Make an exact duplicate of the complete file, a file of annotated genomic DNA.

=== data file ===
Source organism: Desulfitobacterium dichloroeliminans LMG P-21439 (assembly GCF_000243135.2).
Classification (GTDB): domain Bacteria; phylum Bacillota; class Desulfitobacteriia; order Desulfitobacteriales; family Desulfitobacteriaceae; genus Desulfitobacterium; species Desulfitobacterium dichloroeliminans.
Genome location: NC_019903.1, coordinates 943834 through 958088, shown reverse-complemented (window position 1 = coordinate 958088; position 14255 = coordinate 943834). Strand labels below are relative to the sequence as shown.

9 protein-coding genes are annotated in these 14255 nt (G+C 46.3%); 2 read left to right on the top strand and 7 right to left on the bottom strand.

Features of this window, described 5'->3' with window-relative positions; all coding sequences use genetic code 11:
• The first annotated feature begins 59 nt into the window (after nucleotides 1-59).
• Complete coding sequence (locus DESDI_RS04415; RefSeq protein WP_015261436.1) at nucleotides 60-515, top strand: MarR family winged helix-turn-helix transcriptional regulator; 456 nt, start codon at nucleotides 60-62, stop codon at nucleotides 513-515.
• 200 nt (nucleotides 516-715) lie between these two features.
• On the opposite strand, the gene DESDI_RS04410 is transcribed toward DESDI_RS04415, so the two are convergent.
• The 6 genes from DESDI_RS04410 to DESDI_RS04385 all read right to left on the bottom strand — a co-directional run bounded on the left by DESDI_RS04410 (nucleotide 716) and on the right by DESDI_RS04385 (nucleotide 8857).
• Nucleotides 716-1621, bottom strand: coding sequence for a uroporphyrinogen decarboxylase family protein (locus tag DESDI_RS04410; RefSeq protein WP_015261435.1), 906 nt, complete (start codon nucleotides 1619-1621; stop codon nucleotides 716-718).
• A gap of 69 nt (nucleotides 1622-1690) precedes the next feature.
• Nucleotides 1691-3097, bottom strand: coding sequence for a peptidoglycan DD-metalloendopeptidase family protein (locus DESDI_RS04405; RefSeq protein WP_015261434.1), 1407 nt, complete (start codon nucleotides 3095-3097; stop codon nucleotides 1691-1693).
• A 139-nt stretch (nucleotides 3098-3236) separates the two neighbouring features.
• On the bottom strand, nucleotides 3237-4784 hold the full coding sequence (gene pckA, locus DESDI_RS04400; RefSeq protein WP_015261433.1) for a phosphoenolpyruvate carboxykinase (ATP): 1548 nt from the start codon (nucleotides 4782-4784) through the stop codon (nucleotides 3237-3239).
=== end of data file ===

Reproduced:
Source organism: Desulfitobacterium dichloroeliminans LMG P-21439 (assembly GCF_000243135.2).
Classification (GTDB): domain Bacteria; phylum Bacillota; class Desulfitobacteriia; order Desulfitobacteriales; family Desulfitobacteriaceae; genus Desulfitobacterium; species Desulfitobacterium dichloroeliminans.
Genome location: NC_019903.1, coordinates 943834 through 958088, shown reverse-complemented (window position 1 = coordinate 958088; position 14255 = coordinate 943834). Strand labels below are relative to the sequence as shown.

9 protein-coding genes are annotated in these 14255 nt (G+C 46.3%); 2 read left to right on the top strand and 7 right to left on the bottom strand.

Features of this window, described 5'->3' with window-relative positions; all coding sequences use genetic code 11:
• The first annotated feature begins 59 nt into the window (after nucleotides 1-59).
• Complete coding sequence (locus DESDI_RS04415; RefSeq protein WP_015261436.1) at nucleotides 60-515, top strand: MarR family winged helix-turn-helix transcriptional regulator; 456 nt, start codon at nucleotides 60-62, stop codon at nucleotides 513-515.
• 200 nt (nucleotides 516-715) lie between these two features.
• On the opposite strand, the gene DESDI_RS04410 is transcribed toward DESDI_RS04415, so the two are convergent.
• The 6 genes from DESDI_RS04410 to DESDI_RS04385 all read right to left on the bottom strand — a co-directional run bounded on the left by DESDI_RS04410 (nucleotide 716) and on the right by DESDI_RS04385 (nucleotide 8857).
• Nucleotides 716-1621, bottom strand: coding sequence for a uroporphyrinogen decarboxylase family protein (locus tag DESDI_RS04410; RefSeq protein WP_015261435.1), 906 nt, complete (start codon nucleotides 1619-1621; stop codon nucleotides 716-718).
• A gap of 69 nt (nucleotides 1622-1690) precedes the next feature.
• Nucleotides 1691-3097, bottom strand: coding sequence for a peptidoglycan DD-metalloendopeptidase family protein (locus DESDI_RS04405; RefSeq protein WP_015261434.1), 1407 nt, complete (start codon nucleotides 3095-3097; stop codon nucleotides 1691-1693).
• A 139-nt stretch (nucleotides 3098-3236) separates the two neighbouring features.
• On the bottom strand, nucleotides 3237-4784 hold the full coding sequence (gene pckA, locus DESDI_RS04400; RefSeq protein WP_015261433.1) for a phosphoenolpyruvate carboxykinase (ATP): 1548 nt from the start codon (nucleotides 4782-4784) through the stop codon (nucleotides 3237-3239).